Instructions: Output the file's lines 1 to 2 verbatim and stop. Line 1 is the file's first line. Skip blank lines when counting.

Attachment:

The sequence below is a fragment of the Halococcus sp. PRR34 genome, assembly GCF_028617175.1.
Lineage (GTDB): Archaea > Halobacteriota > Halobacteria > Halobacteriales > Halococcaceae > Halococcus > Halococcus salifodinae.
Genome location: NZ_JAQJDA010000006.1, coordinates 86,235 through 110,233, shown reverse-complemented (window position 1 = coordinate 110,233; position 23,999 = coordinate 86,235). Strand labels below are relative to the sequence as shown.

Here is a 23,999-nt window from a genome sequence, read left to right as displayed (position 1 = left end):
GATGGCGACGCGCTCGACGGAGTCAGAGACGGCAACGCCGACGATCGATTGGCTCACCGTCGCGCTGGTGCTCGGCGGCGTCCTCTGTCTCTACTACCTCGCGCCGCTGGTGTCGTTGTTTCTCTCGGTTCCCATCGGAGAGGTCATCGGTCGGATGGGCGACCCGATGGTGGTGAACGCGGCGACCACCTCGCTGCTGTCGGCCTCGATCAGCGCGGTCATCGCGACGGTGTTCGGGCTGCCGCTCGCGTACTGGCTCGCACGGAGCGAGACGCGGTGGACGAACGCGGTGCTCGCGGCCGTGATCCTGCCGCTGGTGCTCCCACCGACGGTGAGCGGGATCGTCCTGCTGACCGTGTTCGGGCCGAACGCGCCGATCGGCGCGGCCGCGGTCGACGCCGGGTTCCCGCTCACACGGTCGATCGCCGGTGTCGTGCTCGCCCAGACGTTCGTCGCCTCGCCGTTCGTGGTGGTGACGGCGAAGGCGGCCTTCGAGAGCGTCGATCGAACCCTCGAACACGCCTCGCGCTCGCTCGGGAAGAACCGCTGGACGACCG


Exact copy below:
The sequence below is a fragment of the Halococcus sp. PRR34 genome, assembly GCF_028617175.1.
Lineage (GTDB): Archaea > Halobacteriota > Halobacteria > Halobacteriales > Halococcaceae > Halococcus > Halococcus salifodinae.